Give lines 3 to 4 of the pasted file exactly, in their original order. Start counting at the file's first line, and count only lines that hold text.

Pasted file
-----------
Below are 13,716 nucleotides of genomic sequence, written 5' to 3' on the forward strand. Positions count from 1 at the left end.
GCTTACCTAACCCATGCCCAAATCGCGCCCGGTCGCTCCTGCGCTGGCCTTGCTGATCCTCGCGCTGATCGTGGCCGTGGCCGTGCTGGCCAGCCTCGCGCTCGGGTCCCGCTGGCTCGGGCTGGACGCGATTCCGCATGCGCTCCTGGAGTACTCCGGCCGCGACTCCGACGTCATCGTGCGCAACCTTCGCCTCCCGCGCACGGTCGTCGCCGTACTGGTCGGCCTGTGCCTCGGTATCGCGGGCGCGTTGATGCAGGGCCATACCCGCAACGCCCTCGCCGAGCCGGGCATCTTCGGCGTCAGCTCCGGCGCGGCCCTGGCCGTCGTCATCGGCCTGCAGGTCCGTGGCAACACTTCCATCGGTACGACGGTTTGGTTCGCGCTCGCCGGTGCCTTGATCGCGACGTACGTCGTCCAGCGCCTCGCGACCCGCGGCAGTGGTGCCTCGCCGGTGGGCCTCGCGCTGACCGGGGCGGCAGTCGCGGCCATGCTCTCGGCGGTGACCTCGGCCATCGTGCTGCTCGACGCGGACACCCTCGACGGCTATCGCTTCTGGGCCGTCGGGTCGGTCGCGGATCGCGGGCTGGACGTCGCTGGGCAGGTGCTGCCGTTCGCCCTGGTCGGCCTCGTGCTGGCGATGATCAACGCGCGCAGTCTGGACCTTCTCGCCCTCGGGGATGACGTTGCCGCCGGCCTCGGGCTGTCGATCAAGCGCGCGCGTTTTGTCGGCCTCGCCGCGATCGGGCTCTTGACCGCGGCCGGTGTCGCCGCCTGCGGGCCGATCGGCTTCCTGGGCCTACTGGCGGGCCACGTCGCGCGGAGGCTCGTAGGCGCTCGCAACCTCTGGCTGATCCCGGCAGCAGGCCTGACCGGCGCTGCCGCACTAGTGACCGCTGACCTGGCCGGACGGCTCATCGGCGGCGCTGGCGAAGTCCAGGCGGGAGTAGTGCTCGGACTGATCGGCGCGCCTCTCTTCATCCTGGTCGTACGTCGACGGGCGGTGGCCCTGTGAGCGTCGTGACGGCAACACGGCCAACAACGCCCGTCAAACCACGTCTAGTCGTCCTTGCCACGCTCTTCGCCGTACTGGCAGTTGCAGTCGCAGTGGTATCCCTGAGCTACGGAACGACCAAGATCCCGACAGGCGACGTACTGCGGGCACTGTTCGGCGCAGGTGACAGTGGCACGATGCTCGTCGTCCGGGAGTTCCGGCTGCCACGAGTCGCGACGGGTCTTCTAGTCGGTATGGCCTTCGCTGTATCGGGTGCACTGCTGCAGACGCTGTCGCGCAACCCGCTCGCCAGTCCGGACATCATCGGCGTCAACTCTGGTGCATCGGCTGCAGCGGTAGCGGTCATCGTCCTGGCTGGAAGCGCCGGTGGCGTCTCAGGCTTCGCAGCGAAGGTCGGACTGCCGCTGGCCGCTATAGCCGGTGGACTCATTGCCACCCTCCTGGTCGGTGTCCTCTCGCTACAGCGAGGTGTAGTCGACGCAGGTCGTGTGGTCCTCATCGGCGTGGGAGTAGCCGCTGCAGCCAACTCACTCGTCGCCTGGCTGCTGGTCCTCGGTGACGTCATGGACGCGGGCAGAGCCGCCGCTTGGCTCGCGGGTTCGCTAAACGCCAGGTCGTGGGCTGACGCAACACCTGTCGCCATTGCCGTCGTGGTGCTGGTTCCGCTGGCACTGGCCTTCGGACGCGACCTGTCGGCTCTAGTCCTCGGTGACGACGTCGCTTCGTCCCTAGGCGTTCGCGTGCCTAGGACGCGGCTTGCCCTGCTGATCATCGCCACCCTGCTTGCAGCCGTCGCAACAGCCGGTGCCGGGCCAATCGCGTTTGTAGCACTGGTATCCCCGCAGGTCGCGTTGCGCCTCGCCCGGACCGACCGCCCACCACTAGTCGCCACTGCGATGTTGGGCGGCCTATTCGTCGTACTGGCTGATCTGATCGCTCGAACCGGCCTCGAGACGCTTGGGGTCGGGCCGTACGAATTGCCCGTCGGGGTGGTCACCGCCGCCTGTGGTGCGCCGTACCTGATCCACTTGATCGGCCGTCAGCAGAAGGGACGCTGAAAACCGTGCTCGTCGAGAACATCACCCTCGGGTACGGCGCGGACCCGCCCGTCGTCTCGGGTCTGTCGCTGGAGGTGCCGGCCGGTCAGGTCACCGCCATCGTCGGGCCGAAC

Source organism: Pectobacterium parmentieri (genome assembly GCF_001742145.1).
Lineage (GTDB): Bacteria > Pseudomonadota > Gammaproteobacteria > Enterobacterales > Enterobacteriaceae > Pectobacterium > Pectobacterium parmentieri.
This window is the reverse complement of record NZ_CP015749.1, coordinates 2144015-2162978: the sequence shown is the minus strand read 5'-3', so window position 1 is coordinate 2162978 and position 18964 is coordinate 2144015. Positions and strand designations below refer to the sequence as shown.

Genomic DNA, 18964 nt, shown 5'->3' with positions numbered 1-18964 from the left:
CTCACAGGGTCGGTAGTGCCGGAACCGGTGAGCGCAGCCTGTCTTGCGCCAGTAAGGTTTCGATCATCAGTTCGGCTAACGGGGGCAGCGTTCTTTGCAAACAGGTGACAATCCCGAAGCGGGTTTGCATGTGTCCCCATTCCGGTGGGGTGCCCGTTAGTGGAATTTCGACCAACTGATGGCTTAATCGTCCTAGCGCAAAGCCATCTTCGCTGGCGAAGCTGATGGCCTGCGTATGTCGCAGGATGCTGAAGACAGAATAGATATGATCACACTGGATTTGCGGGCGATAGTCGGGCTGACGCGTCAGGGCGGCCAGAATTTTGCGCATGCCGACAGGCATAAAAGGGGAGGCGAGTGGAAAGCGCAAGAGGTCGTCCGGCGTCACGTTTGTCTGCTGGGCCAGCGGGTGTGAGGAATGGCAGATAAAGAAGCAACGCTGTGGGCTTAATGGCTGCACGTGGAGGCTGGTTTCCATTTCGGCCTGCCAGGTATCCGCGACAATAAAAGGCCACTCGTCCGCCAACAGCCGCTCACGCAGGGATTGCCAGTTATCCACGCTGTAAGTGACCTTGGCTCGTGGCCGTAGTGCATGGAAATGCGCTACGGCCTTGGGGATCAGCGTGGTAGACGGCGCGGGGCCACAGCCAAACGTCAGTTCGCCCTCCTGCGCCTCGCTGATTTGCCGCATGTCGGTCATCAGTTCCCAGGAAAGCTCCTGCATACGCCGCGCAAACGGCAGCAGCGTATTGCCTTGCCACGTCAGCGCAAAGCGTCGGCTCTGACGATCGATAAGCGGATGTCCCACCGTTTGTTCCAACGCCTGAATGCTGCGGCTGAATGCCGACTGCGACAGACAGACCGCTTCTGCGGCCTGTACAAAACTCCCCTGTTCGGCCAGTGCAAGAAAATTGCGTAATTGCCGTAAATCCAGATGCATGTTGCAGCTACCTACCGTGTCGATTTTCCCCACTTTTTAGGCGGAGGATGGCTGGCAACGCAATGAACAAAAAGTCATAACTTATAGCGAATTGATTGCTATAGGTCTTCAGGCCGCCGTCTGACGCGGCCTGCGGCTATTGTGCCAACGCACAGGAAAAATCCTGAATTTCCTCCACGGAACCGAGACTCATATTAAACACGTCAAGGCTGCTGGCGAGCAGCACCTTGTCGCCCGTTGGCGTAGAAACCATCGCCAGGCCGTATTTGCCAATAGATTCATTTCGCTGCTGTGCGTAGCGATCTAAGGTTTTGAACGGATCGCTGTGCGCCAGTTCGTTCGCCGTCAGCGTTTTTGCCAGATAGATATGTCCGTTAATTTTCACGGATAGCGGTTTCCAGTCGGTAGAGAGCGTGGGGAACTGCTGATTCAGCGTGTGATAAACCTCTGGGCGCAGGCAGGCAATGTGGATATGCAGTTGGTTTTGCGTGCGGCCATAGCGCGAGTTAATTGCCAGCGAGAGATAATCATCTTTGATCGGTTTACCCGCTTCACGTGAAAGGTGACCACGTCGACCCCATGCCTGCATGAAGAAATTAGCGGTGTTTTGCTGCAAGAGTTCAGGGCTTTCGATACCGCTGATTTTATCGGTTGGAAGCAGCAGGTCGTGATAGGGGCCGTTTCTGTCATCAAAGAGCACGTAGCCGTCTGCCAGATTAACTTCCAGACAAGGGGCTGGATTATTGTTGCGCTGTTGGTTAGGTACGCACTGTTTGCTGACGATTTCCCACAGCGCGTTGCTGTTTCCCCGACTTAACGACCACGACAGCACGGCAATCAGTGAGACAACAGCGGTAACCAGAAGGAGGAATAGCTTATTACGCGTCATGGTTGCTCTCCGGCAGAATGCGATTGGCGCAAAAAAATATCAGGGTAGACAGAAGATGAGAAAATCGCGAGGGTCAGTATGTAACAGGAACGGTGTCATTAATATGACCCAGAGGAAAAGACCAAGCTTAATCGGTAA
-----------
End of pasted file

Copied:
Source organism: Pectobacterium parmentieri (genome assembly GCF_001742145.1).
Lineage (GTDB): Bacteria > Pseudomonadota > Gammaproteobacteria > Enterobacterales > Enterobacteriaceae > Pectobacterium > Pectobacterium parmentieri.